When I took Russian in high school, it took us a while to get used to the idea of a language without articles. So I’ve often wondered, when a Russian (or anyone whose native language doesn’t use articles) learns English (or any article-using language), is it a major problem to learn to differentiate between a definite article vs. an indefinite?
Absolutely. My Japanese students had signficant trouble with it.
Considering the difficulties my classmates had with the fact that there are two different words for “is” in Spanish, I’m sure that they would have plenty of problems.
It wasn’t a very big problem for me, but of course it took some getting used to. The English system with a definite article is a lot simpler than the Swedish system that uses several different suffixes, sometimes combined with umlauts.
It seems to me as if it is. My husband’s family’s native language has no articles, and they routinely either misuse them or simply leave them out.
It’s a definate problem to learn when their original language doesn’t have articles.
But it’s a fairly minor problem in actually using the language. In English, for example, the articles can generally be dropped without significant damage to the sense of the sentence. Occasionally some confusion between reference to one specific item vs. reference to the whole class of such items.
You ever listen to native Chinese speakers without great English proficiency? They certainly tend to drop them. Misuse of articles is probably common for just about any native speaker of a foreign language, since there’s quite a bit of arbitrariness in when they tend to be used (even, say, Spanish or French, which both have definite and indefinite articles whose uses are mostly similar to English have definite room for pitfalls in that area.) For people who speak languages without articles, of course, it’s an even bigger issue. Plus it tends to stand out in speech - think of stereotypical Russian or Japanese accents like you see in movies - the dropping of articles is a major tool to communicate “foreignness” in that context.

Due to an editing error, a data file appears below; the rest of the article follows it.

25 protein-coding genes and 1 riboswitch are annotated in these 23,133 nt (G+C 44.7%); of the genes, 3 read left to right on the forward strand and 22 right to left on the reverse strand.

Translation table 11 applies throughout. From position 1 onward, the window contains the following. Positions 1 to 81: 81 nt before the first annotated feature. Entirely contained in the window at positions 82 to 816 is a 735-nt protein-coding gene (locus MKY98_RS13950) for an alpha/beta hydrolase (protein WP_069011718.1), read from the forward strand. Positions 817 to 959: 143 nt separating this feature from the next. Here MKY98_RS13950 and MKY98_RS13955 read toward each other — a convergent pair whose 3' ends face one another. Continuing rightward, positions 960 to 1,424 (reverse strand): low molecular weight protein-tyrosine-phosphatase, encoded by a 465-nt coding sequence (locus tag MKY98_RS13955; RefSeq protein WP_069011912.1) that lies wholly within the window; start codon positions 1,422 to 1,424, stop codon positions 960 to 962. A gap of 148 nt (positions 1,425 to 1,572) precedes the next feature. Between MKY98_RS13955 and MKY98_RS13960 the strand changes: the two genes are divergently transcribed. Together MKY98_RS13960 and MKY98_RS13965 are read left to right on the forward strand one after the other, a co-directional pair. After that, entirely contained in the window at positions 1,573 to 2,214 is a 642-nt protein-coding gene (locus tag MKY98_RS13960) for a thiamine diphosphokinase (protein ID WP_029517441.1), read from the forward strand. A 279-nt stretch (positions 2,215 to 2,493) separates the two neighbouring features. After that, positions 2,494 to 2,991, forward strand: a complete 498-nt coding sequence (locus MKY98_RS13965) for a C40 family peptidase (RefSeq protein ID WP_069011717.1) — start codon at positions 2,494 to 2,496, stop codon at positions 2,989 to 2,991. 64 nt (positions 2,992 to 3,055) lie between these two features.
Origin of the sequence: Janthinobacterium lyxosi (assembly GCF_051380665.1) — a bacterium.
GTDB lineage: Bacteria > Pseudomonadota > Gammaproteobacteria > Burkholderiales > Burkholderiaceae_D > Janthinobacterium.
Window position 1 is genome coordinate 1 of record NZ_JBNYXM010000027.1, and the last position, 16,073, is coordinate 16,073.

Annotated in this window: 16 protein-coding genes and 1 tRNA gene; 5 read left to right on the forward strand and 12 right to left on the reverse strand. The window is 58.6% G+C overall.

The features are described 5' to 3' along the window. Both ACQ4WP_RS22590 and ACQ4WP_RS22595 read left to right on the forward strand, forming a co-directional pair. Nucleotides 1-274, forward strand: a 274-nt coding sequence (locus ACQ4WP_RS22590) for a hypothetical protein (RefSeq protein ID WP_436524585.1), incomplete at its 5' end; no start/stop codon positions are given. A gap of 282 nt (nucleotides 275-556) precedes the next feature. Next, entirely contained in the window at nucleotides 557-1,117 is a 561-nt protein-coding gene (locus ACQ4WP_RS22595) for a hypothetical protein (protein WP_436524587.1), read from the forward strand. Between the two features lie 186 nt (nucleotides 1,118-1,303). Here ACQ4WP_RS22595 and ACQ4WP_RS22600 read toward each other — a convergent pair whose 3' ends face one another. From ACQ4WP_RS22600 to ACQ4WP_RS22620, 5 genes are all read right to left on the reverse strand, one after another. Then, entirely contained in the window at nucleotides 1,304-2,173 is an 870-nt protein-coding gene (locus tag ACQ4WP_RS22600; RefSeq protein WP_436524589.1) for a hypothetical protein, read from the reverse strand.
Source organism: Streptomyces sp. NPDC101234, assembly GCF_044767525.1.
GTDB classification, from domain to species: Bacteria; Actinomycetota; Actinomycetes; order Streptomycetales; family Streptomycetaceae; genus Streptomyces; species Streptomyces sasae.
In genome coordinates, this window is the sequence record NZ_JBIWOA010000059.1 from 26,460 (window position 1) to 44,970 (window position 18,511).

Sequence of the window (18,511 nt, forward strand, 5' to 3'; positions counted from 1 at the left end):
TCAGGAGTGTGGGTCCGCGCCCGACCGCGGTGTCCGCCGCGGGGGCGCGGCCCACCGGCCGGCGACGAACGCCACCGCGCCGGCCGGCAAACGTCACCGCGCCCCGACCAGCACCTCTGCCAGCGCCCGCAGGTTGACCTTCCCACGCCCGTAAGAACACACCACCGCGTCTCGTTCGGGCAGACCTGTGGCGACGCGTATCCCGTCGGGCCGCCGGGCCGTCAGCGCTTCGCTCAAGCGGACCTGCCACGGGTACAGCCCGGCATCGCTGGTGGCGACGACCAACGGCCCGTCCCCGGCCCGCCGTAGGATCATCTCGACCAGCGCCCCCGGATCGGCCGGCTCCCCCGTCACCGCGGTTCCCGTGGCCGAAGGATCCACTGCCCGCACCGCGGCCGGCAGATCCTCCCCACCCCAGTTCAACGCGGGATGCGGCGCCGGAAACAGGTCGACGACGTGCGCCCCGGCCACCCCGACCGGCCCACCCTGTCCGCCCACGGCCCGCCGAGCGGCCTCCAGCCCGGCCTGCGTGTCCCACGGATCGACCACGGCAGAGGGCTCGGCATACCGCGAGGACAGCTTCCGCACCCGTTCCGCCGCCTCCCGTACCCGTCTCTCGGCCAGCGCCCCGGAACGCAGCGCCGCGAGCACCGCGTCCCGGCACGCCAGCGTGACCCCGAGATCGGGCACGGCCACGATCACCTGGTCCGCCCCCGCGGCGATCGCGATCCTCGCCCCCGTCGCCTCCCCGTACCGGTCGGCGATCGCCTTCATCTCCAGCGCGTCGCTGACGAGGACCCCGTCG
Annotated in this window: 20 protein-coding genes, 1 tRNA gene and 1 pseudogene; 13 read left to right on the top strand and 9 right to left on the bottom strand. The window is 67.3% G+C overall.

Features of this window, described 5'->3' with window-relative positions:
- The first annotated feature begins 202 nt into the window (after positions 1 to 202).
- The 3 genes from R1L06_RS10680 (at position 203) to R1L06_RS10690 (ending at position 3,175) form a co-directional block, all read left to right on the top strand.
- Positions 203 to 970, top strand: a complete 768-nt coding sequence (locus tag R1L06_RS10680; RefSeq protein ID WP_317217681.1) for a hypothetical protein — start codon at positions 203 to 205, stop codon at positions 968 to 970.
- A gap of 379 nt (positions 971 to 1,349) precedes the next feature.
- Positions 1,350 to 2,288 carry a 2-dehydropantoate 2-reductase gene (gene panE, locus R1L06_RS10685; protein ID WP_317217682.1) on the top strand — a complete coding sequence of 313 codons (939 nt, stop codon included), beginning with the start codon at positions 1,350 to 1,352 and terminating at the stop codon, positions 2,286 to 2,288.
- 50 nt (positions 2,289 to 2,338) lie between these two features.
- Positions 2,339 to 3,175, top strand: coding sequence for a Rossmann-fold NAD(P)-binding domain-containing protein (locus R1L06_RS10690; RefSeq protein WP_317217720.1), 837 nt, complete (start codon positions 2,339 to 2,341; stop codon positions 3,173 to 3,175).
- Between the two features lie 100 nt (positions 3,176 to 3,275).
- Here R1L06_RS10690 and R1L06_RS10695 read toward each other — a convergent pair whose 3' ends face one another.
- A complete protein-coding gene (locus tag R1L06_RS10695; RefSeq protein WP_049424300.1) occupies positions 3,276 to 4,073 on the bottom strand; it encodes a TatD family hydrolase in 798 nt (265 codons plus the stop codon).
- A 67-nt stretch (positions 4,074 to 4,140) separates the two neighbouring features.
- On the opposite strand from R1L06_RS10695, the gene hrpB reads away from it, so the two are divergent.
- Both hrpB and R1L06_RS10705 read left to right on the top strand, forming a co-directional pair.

I used to know a girl whose first language was Russian. She spoke English so well that most people never even guessed she wasn’t American - the one defect in her English that I ever noticed was that she very, very occasionally dropped the definite article. This despite having a flawless accent and probably above-average vocabulary. This strikes me as evidence that it’s one of the hardest things to get right.
My Japanese wife has lived in this country for more than 50 years, speaks English very well, albeit with a slight accent, but when to use “the” and “a” drive her nuts. She never got it (and probably never will).